For students pursuing graduate study, all four of PHYS 107 (or PHYS 113), PHYS 111, PHYS 112, and PHYS 114 will make the student’s application particularly strong.

Astronomy Major Requirements

Astrophysics Major Requirements

In addition to the Physics core requirements listed above:

  • ASTR 014   or ASTR 016  
  • ​Two Astronomy 100-level offerings (one of which can also be the fourth 100-level Phys or Astr for the Physics requirements)

Not required for Astrophysics major: PHYS 063, PHYS 081, and PHYS 082


* Half-credit course
ENGR 006 and PHYS 003 together may be substituted for PHYS 007. In some cases, with permission from the department, PHYS 003 alone may be substituted for PHYS 007.
§ In some cases, with permission from the department, PHYS 004 and a placement test may be substituted for PHYS 008 
† PHYS 083 is an alternative to PHYS 081 and 082 for students to meet the advanced lab requirement if they will also take ENGR 072 

Other Requirements

Seniors not in the Honors Program must complete a comprehensive exercise, which is intended both to encourage review and synthesis and to allow students to demonstrate mastery of fundamentals studied during all four years. In addition, all students must satisfy the College distribution requirements and the 20-course rule (except for special majors such as astrophysics or chemical physics, for whom the 20-course rule is waived).

Advanced Laboratory Program

In the junior and senior years, all physics majors must take PHYS 081 and PHYS 082. Enrollment in each of these laboratories will appear on the student’s transcript with a letter grade for 0.5 credit for each semester. PHYS 081, 082 together count as a “writing course” for collegiate graduation requirements. Students with credit for ENGR 072 may replace PHYS 081, 082 with PHYS 083, which is an advanced lab experience without an electronics component.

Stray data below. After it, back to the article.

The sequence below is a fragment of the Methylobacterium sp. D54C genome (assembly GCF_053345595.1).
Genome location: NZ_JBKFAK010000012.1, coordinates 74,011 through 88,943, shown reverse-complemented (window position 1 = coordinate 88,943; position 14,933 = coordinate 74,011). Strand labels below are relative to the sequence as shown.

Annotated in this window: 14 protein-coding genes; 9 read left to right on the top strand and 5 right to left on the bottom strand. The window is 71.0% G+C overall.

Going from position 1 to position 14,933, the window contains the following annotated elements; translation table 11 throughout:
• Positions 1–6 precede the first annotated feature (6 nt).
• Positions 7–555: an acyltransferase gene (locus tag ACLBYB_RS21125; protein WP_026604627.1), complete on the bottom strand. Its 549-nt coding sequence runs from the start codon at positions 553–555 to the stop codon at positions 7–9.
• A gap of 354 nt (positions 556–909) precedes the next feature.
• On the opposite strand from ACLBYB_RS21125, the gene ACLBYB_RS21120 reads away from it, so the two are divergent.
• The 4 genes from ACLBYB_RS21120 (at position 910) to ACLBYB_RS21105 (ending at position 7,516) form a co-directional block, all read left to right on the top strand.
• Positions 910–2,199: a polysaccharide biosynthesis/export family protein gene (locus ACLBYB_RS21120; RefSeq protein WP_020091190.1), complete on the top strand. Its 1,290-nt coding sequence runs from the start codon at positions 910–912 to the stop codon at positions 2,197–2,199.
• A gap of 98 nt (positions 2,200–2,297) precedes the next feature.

Applying for Majors

A student applying to become either a course major in physics or astronomy should have completed or be completing PHYS 005  and either PHYS 004 , PHYS 006  (or PHYS 013  and PHYS 015 ), or PHYS 008 . To be accepted as a major, the applicant must have received grades of C+ or better in Physics, Astronomy, and Math courses.

A student applying to become an honors physics major should normally have completed or be completing PHYS 008 . To be accepted into the Honors Program with a physics major, the average grade should be a B or better. Grades in math courses should be at a similar level.

A student applying to become an astrophysics major in course or in honors should have completed or be completing PHYS 008  and ASTR 016  or ASTR 014 .  In addition, applicants for the Honors Program in either astrophysics or astronomy must normally have an average grade in physics and astronomy courses of B or better.